4. Multiview Resources – Think parallel study Bible in a single Bible pane. This way you can open your favorite Bible and either a Greek or Hebrew Bible to the same passage. Use this to share your visual filters from one tool with the other. For example, I can set all active verbs in the Greek Bible to show up in blue highlight. Those will also get highlighted in an English text if it has Greek tags, like the ESV or NKJV do. To get the full understanding of how powerful this addition is, see it in action at Logos’ site.
  5. New Testament Use of the Old Testament – This tool shows how NT writers used the OT in their writing. Some show direct quotes while others show obvious influence of OT teaching in the NT writing. For example, it shows how Matthew’s genealogy uses the listing of descendants found in Genesis 5 and other places.

Who’s Logos 7 for?

There are three kinds of Bible software users out there:

  1. Power User – Pastors, scholars like college and seminary professors who spend the time to learn original languages or at least learn how to use language study tools in Bible software. These people write sermons, papers and/or books. They have the time and desire to go very deep and need to search for all the roots of the Qal stem in a Hebrew verb or look for every instance of a dative feminine word in Greek.
  2. Advanced – These people are lay or entry level pastors and teachers with limited understanding of Greek or Hebrew, but want to learn or want to do advanced study for personal edification. They maybe don’t do the kinds of searches mentioned above, but do want to see how Greek grammar affects the meaning of a statement in Paul’s letter to Corinth or they like to study the cultural backgrounds of ancient Rome.
  3. Devotional Readers – The vast majority of Bible students read devotionally for personal edification. They can do occasional concordance-style searches to find a verse on persecution or like reading Bible studies or Christian books with Bible links that they can see in a pop-up or click to open their favorite translation. They won’t do any advanced study and never plan to.

The first two groups likely already own Bible software. If they don’t, then Logos 7 would serve them well. Others options include Accordance Bible Software or maybe Bibleworks if they only plan to do Bible study and never want to branch out into other kinds of Biblical or Christian literature.

The last groups will find Logos 7 overkill. It’s like buying a huge tractor trailer to haul their trash to the dump. Unless you just like to own the most advanced or best tools available, just because you have more money than you need, then go with another option like Olive Tree Bible Reader.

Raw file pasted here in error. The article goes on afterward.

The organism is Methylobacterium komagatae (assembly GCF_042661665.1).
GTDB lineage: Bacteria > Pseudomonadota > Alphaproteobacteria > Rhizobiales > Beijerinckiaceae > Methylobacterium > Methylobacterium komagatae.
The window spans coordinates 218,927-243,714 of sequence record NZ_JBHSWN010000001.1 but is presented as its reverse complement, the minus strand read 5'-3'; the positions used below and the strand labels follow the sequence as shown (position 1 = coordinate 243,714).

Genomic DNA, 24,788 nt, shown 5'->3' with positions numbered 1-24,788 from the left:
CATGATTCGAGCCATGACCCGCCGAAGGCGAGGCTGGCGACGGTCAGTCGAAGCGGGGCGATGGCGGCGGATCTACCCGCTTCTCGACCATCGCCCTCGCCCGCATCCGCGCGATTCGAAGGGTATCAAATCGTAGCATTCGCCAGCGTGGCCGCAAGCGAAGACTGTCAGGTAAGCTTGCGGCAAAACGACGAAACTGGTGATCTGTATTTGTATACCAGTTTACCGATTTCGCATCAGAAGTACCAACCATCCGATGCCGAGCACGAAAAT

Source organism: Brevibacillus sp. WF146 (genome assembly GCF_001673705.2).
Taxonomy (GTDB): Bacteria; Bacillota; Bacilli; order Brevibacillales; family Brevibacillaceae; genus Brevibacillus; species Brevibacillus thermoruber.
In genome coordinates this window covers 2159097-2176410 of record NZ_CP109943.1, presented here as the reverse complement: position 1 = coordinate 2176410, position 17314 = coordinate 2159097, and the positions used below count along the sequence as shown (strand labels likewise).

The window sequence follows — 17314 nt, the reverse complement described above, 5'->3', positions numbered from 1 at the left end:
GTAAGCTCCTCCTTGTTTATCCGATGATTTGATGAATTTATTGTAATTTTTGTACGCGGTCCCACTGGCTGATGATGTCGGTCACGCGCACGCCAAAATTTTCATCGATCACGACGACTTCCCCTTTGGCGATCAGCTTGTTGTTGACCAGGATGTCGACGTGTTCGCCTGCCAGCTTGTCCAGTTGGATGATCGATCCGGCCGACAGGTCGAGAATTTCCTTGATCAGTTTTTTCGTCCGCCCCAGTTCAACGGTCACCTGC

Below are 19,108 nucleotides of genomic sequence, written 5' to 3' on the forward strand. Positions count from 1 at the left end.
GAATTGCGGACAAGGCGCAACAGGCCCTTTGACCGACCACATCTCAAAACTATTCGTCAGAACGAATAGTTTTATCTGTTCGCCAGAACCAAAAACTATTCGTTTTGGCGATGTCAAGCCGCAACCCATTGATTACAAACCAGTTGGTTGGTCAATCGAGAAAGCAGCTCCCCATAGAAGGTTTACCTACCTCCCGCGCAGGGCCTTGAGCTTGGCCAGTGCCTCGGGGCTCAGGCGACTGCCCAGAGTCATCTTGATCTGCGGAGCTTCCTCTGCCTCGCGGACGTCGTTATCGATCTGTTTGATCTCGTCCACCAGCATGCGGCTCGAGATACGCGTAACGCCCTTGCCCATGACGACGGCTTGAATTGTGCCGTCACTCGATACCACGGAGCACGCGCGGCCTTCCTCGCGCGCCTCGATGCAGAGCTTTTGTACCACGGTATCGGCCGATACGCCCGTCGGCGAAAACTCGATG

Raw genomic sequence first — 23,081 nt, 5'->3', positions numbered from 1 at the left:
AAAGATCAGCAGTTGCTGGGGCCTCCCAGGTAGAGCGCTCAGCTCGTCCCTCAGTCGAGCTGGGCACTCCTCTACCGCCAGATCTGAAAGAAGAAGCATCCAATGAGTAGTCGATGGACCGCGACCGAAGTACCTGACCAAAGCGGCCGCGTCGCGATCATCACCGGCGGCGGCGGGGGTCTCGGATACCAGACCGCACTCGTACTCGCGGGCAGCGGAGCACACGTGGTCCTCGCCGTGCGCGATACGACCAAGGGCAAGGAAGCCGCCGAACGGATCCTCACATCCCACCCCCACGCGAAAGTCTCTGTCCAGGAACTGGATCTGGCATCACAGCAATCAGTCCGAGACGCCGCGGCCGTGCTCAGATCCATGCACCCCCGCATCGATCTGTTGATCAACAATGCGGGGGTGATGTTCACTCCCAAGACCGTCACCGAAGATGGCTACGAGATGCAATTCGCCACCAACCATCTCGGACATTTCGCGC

Take a look at my article on the 5 Best Bible Software Programs On the Market Today to find out about other options.

Is Logos 7 a Good Value?


The Logos 7 Base Packages contain collections of resources to get you started at various prices.

The simple answer is: Yes! That is, if you’re a Power or Advanced Bible student. However, even devotional readers can enjoy Logos 7, if you’re willing to pay for it. The Logos 7 Starter Library costs a whopping $265.49. I wish Logos would offer a simple package for entry level students for about $79.99, but they don’t. Their Bronze, Silver and Gold packages, the suite spots for most advanced to power users, cost more than $500, almost $900 and over $1,300 for each level. They offer payment plans which break down the cost over 6 months to 15 months. For example, the Gold package will cost just over $90/month for 15 months after you pay about $180 up front.

Academic users can get discounts on Logos 7. They start at about 20% and go up from there.

Another way to start using Logos 7 is the Logos Now subscription for $99/year. Currently, there’s a $10 discount but it won’t last much longer and might already be gone before you read this. It includes the main feature of Logos and new ones as they become available. Also, the users will get discounts on new content they want to buy. When a new version comes out, usually each fall, you can get the main features in the new version included in the subscription or buy a base package for less than non-subscribers. There’s also a free one-month trial on Logos Now. It’s the best way to try before you buy Logos 7.

Logos 7 is an expensive tool, but it offers a substantial bang for your buck. That’s why I’d call it a good value for serious Bible students. I would not recommend it to devotional readers.